Alternative design approaches

In the NCAA basketball tournament that just ended, we had 65 teams with a chance to win the championship. It also poses an interesting design problem in figuring out how to pair teams. If you were just figuring out how many games it would take to anoint a champion, you could work your way back from the championship game (2 teams in, 1 out) to the final four (4 teams in, 2 out) to the elite 8 (8 in, 4 out) and eventually out to the round of 64 plus the playoff game to get the 64th slot. Then, you could add up all the games in each round to determine how many games and pairings were needed. It's "1 + 2 + 4 + 8 + 16 + 32 + 1".

Or, you could simply realize that 64 of the 65 teams lose once, and the losers go home. It requires one game to lose, therefore 64 games are played.

It's an interesting example of an alternative way of decomposing problems. The different approach shows an easier way to solve the same problem.

Often, a design technique is presented as "the way" to design software systems. Whether it's TDD, UML-based OOAD, or some other approach, I've rarely if ever seen an author recommend changing approaches in different situations. I'd think it's a better approach to change perspectives in design as a way to find better solutions—sometimes TDD works well, sometimes OOAD gives good results. Maybe it's even worth trying approaches randomly or trying to use at least two different approaches to solve the same problem.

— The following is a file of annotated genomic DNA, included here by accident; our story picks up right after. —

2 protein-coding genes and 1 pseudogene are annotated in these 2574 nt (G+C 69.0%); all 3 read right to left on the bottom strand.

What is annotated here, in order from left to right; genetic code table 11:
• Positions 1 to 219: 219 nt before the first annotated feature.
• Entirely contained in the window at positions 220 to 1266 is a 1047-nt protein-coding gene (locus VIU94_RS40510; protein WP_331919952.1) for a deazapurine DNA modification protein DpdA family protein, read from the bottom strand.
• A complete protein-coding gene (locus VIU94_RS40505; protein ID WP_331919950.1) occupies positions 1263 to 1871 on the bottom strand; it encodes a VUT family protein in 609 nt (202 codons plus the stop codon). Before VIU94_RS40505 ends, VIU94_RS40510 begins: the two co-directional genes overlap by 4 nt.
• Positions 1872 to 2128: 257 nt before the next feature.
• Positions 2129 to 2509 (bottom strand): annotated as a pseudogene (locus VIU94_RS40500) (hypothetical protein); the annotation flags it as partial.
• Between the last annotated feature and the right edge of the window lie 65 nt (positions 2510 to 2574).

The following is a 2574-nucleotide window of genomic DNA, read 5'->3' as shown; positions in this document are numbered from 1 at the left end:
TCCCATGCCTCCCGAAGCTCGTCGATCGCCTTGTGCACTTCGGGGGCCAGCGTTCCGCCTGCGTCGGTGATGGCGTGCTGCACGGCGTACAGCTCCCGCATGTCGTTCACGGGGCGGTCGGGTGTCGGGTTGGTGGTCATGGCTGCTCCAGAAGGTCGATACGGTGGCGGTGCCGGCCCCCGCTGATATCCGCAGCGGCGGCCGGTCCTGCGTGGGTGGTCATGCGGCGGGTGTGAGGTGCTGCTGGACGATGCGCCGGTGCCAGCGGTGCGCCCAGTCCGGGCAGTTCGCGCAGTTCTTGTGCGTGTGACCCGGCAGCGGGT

Once such approach is called "anti-objects". Here, a Colorado researcher compares anti-objects to OOAD, which the author says has pitfalls:

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